John McGuffin was picked up in the first internment scoop on 9 August 1971, and held until 14 September that year, initially at Girdwood Army Barracks and then Belfast’s Crumlin Road gaol. His internment was to have a profound impact on his politics and his later writings and may have been akin to the transformation it inspired in fellow PDer Michael Farrell. Arguably, both men left their fellow internees with a more pronounced sympathy for Irish republicanism, scepticism about the tactics of the civil rights movement in the face of mounting state repression, and a stronger sense of anti-unionism. Within a few months both men had also come to support the Northern Resistance Movement (NRM), founded as a rival to the Northern Ireland Civil Rights Association, and which developed what Paul Arthur has called a ‘curious symbiotic relationship’ with PD and the Provisional IRA.
It was within PD, however, that McGuffin maintained what he called ‘an anarchist wing’ with his two closest comrades, Robin Dunwoody and Jackie Crawford, a former student of McGuffin’s at Belfast Tech who was also interned briefly. However, at a time when PD’s Free Citizen newspaper became the more pointed, perhaps more cynical, Unfree Citizen and expressed an increasing level of equivocation over IRA atrocities such as on ‘Bloody Friday’ in Belfast on 21 July 1972 when 9 people were killed and 130 injured in a city centre bombing spree, McGuffin was among the few (possibly the only PD member) to speak out publicly. He wrote in Internment, ‘Twenty-two bombs in the heart of a crowded city in broad daylight are bound to kill people no matter what warnings are given, and the Provisional IRA must bear the full responsibilities for these murders’. […]
After his internment, John McGuffin appears to have concentrated on writing for a time and it was in this area perhaps that he really excelled. His exposes of internment without trial and state-sponsored torture and systematic human rights abuses catalogued expertly and with great wit in Internment (1973) and The Guinea Pigs (1874) have stood the test of time. They are classic anti-state critiques written clearly from an unabashed libertarian perspective, and are among the very best books written about the north in the last thirty to thirty-five years.
It was also at this time that McGuffin moved from an anti-statist anarchist position more towards republicanism. His nephew, the journalist Paddy McGuffin, records this transformation in McGuffin and his comrades from ‘pacifist beliefs’ as and towards becoming ‘fully-fledged members of the Republican movement’. As a contemporary of McGuffin’s remembered, a number of anarchists mostly from ‘nationalist areas’ retreated into the wider republican family after the Falls Curfew of July 1970 in solidarity with the nascent armed campaign and/or response of the Provisional IRA. Some even went on to join Sinn Féin convinced in some way that the republicans were genuinely anti-statist and libertarian revolutionaries. McGuffin himself became a columnist for the Provisional movement’s newspaper, An Phoblacht/Republican News writing under the pseudonym, ‘the Brigadier’ from 1974 to 1981, although his acerbic pen was not uncritical of republicans themselves on occasion.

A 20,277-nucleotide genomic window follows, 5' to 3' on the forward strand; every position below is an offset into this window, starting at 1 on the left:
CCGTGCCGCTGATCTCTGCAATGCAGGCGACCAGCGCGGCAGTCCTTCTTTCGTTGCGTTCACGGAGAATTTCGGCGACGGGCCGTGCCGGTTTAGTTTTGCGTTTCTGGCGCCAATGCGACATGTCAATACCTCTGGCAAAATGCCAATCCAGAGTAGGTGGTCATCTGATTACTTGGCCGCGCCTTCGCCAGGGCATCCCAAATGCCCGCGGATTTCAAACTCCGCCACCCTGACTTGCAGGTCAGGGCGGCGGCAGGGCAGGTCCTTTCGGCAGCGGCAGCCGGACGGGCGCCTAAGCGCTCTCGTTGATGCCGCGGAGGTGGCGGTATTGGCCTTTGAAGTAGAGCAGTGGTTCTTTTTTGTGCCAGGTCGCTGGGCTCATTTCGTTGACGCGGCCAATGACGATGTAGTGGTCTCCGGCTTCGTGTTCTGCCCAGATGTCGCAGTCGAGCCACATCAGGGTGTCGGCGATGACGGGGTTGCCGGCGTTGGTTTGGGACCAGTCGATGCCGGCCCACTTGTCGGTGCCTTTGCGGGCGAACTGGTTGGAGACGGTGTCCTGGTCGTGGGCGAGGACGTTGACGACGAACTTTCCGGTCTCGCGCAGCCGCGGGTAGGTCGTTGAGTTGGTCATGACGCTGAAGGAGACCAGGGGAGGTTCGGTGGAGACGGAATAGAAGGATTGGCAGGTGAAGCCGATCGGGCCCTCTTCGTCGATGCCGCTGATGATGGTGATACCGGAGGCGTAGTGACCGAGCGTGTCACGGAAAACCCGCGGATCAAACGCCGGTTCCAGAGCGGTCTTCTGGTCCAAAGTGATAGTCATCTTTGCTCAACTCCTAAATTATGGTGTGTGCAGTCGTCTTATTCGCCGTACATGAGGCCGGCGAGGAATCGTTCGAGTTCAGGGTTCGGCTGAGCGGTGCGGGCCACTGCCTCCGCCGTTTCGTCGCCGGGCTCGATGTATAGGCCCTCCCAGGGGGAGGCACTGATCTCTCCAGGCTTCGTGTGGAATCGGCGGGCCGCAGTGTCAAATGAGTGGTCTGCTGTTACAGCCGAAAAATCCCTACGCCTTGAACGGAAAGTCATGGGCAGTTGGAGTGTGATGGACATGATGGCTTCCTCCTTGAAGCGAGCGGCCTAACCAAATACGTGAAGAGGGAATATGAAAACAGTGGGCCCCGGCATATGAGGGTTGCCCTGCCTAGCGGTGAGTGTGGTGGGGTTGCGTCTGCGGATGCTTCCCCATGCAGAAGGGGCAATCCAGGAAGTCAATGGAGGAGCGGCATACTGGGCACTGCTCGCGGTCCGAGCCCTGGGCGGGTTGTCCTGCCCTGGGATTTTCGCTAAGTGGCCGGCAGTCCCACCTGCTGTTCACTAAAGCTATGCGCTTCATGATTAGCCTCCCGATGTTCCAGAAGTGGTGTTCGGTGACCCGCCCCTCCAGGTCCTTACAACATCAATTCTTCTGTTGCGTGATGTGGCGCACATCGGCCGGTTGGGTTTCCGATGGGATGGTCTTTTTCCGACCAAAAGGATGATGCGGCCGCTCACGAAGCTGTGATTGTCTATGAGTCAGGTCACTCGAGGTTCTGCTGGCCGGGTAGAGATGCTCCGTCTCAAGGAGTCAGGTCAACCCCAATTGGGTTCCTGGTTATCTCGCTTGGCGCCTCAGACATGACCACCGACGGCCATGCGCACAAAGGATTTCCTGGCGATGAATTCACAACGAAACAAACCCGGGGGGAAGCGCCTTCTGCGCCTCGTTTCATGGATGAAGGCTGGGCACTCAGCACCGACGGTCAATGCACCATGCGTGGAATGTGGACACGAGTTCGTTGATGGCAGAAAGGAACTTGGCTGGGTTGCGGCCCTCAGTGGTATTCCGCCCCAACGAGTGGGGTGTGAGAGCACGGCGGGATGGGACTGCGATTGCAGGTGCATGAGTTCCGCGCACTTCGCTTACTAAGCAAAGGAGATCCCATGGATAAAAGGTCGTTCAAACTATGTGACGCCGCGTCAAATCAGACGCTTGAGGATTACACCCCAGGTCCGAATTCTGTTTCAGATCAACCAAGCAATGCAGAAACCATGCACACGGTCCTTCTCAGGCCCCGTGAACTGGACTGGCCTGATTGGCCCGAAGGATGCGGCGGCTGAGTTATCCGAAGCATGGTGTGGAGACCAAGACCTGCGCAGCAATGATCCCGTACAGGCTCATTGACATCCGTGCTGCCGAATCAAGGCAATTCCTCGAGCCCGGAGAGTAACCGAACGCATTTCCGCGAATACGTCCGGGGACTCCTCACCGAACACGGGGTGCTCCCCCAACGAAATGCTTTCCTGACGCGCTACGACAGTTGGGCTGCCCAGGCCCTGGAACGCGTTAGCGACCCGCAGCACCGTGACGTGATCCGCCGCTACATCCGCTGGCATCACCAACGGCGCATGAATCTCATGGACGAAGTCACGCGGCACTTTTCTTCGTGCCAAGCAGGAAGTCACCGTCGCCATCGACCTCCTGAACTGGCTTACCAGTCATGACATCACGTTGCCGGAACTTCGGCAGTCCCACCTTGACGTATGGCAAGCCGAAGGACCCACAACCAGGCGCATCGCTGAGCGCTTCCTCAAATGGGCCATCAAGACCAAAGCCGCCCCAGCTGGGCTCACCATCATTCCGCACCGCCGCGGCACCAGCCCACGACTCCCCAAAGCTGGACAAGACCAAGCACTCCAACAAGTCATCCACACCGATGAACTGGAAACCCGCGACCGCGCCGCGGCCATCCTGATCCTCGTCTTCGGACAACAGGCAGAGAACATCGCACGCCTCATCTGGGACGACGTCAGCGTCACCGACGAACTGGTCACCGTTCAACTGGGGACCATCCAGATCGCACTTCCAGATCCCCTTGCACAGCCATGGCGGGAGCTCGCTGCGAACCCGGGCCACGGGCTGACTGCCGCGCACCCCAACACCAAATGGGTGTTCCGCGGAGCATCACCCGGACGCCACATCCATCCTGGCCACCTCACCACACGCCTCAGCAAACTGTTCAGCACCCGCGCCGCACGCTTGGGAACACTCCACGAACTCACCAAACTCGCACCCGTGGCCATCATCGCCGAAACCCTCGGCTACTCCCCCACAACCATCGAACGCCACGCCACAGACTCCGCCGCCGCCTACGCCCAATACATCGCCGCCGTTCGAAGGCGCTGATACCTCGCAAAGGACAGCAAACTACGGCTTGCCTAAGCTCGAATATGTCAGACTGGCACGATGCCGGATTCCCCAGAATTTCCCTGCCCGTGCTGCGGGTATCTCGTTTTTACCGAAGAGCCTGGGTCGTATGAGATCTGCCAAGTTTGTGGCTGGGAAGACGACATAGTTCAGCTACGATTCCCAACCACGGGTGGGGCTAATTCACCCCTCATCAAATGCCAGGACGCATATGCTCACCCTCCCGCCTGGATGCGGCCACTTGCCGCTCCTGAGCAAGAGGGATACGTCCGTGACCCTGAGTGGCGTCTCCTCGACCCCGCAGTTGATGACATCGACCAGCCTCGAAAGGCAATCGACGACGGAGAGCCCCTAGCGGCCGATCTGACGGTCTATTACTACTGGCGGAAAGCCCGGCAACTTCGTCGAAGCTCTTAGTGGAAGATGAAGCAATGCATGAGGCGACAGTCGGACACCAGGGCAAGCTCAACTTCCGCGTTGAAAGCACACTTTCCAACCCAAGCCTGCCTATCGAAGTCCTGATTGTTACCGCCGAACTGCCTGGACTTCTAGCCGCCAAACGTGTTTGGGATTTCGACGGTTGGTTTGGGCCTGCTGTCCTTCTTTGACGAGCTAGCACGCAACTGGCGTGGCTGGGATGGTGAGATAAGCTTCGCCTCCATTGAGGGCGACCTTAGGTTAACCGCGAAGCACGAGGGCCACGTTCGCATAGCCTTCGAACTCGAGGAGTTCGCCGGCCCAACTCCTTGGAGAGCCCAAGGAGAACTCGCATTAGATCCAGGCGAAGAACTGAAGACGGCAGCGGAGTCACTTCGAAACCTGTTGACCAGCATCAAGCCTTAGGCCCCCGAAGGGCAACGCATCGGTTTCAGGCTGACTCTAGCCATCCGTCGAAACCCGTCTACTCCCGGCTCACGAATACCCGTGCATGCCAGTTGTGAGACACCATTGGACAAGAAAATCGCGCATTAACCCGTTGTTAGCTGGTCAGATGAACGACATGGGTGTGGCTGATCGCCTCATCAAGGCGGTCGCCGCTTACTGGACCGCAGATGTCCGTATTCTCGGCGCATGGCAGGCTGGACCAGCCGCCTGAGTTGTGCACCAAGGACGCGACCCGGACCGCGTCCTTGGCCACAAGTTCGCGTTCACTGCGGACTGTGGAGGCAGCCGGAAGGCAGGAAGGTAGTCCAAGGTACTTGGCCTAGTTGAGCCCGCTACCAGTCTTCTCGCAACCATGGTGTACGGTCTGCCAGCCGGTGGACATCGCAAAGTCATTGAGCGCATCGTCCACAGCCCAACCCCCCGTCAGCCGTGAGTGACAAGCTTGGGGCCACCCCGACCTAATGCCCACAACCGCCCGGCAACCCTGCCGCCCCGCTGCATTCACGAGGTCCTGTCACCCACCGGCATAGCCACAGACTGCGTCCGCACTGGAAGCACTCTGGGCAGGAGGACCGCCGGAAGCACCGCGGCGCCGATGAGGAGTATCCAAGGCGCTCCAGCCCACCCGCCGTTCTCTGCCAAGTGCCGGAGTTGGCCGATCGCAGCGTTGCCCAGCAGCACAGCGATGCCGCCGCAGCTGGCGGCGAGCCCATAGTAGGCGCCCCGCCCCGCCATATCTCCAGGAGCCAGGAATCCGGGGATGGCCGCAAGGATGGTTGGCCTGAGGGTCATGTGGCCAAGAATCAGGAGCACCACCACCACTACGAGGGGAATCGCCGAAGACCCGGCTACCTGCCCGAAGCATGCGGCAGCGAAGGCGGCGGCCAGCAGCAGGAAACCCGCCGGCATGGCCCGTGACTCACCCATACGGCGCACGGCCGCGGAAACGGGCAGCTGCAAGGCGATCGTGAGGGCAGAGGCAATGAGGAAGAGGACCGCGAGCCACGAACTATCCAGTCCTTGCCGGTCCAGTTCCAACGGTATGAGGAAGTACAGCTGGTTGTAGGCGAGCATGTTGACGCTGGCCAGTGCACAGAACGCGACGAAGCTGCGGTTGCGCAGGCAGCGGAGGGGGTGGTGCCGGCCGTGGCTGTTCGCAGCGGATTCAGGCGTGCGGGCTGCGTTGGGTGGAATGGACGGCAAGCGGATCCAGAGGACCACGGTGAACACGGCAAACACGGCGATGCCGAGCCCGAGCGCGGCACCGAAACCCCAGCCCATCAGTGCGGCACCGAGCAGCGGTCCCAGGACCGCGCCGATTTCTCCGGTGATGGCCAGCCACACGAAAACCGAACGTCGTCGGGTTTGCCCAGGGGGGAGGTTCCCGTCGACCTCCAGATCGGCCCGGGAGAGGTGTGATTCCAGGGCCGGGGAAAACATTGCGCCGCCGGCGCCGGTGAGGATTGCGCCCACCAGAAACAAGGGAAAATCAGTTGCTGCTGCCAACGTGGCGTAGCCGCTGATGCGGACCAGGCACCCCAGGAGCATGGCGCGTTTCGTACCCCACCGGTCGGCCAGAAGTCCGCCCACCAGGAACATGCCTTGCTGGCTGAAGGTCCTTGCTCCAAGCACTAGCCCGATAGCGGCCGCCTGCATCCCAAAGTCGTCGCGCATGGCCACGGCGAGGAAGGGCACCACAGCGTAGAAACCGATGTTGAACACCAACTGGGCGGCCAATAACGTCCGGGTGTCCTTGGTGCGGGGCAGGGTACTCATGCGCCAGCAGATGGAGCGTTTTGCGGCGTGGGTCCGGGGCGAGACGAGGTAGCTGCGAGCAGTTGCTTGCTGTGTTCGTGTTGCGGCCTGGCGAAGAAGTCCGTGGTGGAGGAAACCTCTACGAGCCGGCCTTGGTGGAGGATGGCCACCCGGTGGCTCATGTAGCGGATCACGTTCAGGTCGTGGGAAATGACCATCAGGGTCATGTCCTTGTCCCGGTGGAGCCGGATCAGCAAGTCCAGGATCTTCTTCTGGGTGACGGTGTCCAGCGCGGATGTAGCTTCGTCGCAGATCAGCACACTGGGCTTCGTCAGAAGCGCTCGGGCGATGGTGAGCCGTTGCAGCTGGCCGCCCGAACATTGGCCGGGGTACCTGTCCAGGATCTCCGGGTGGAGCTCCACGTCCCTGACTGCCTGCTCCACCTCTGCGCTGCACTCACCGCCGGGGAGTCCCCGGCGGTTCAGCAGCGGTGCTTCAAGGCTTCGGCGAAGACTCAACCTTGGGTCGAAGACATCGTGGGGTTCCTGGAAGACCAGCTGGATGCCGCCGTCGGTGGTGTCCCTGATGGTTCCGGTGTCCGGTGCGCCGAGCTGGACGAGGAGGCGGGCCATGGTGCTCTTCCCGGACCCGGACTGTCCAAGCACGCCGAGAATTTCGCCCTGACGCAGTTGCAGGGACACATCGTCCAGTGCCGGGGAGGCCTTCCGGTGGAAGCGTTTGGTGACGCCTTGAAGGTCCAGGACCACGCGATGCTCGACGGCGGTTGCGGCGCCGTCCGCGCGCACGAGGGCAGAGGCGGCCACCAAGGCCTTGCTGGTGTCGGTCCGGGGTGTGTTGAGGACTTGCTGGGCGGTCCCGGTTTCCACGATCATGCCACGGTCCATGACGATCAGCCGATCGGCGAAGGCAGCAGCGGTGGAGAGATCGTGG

He also sat on an international committee investigating the deaths in custody of Red Army Faction members in Germany, and strengthened a long-standing friendship with various left-leaning German radicals, communists and sympathisers of Irish republicanism, while taking time out in 1978 to write the brilliant In Praise of Poteen, celebrating the ingenuity, talent and anti-authoritarian spirit of the poteen-makers as well as their historic concoctions. McGuffin’s later travails saw him re-locate to San Francisco where he became a criminal defence and human rights lawyer, before returning with his German partner and comrade, Christiane, to settle in Derry in 1998.
McGuffin’s political associations and activity then centred around his internet-based‘Dispatches’, reporting and critiquing various political developments in the north and far beyond it. He was a supporter of the Garvaghy Road Residents in their campaign against Orange marches and travelled to Portadown to take part in protests there during the marching season. He also supported the calls of the Foyle Ethical Investments Campaign (FEIC) for the removal of defence industry giant, Raytheon, from Derry, and found time to write for the Derry News mainly in a satirical and at times libellous manner. He also produced another two valuable books, one a largely autobiographical collection of apocryphal tales and the other a biography, with Joe Mulheron, of the Derry IRA man, seafarer and general adventurer, Captain Charles ‘Nomad’ McGuinness. In all, McGuffin produced nine books, a number of which were solely in German, he finding few publishers in Britain or Ireland willing to print the works of a man described by many as ‘an intellectual hooligan.’
Written by a Derry WSM member. To check out Derry Anarchists online or how to get involved go to: www.derryanarchists.blogspot.com.
Or alternatively facebook for more photos and up-to-date info.
Bernadette: One women's journey from mass protest to hunger strikes to the peace process http://www.wsm.ie/c/bernadette-devlin-review-notes-political-journey